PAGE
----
William Elisha Stoker to Elizabeth E. Stoker, July 18, 1863

    Source citation
    William Elisha Stoker to Elizabeth E. Stoker, July 18, 1863, William E. Stoker Papers, National Civil War Museum, Harrisburg, PA.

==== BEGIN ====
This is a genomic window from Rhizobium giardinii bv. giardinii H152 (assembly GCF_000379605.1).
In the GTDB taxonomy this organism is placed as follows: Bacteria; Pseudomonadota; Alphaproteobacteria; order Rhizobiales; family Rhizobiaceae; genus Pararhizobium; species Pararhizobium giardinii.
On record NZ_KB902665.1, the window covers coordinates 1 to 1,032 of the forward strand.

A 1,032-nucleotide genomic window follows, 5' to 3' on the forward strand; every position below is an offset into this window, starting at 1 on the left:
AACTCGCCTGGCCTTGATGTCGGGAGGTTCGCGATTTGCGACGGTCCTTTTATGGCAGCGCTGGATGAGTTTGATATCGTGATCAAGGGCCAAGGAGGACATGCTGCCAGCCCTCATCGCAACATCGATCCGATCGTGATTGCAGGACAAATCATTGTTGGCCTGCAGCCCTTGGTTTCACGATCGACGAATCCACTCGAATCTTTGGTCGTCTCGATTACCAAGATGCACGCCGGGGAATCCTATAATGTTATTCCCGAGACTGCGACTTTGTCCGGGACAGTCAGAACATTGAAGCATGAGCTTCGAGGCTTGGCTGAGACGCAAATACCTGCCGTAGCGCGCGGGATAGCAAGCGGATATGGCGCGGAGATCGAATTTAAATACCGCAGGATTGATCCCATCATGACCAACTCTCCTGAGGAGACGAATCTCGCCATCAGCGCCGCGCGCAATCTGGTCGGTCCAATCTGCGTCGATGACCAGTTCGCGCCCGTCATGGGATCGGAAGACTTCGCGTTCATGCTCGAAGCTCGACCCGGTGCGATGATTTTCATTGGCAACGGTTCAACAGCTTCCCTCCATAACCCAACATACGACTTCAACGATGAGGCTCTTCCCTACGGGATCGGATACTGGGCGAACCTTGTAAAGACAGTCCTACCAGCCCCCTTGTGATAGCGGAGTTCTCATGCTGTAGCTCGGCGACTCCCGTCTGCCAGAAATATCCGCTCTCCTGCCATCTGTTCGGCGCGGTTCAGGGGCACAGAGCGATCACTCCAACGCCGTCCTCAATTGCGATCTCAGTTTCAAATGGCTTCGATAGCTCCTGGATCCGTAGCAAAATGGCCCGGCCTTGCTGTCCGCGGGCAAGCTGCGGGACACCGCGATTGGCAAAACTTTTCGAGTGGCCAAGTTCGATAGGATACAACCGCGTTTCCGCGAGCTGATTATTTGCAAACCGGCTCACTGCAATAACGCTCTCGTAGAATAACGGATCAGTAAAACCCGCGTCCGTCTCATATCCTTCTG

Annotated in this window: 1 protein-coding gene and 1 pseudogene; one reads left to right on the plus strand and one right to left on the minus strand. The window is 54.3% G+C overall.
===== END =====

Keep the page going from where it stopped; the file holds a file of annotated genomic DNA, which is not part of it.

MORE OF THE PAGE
Recipient (to)
    Stoker, Elizabeth E.
    Date Certainty
    David Gillespie, Dickinson College
    Transcription date
    The following text is presented here in complete form, as it originally appeared in print. Spelling and typographical errors have been preserved as in the original.

    Camp Near Monroe. July the 18th A.D. 1863